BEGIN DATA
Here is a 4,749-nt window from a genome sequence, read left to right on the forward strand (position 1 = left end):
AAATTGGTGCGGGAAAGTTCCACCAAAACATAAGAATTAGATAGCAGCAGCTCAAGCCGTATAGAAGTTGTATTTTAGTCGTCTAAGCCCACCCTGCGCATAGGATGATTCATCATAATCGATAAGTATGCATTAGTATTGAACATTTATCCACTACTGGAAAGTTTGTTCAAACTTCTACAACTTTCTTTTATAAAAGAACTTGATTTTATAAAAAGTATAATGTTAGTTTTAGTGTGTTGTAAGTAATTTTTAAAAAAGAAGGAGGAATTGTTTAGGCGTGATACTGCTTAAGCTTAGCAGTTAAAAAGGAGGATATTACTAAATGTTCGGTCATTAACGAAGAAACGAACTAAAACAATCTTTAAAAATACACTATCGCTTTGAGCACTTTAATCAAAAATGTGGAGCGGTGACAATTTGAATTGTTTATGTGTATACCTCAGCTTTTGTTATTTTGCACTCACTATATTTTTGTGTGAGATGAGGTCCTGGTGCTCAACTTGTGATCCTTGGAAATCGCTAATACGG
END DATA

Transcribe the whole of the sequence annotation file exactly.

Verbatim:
Here is a 4,749-nt window from a genome sequence, read left to right on the forward strand (position 1 = left end):
AAATTGGTGCGGGAAAGTTCCACCAAAACATAAGAATTAGATAGCAGCAGCTCAAGCCGTATAGAAGTTGTATTTTAGTCGTCTAAGCCCACCCTGCGCATAGGATGATTCATCATAATCGATAAGTATGCATTAGTATTGAACATTTATCCACTACTGGAAAGTTTGTTCAAACTTCTACAACTTTCTTTTATAAAAGAACTTGATTTTATAAAAAGTATAATGTTAGTTTTAGTGTGTTGTAAGTAATTTTTAAAAAAGAAGGAGGAATTGTTTAGGCGTGATACTGCTTAAGCTTAGCAGTTAAAAAGGAGGATATTACTAAATGTTCGGTCATTAACGAAGAAACGAACTAAAACAATCTTTAAAAATACACTATCGCTTTGAGCACTTTAATCAAAAATGTGGAGCGGTGACAATTTGAATTGTTTATGTGTATACCTCAGCTTTTGTTATTTTGCACTCACTATATTTTTGTGTGAGATGAGGTCCTGGTGCTCAACTTGTGATCCTTGGAAATCGCTAATACGG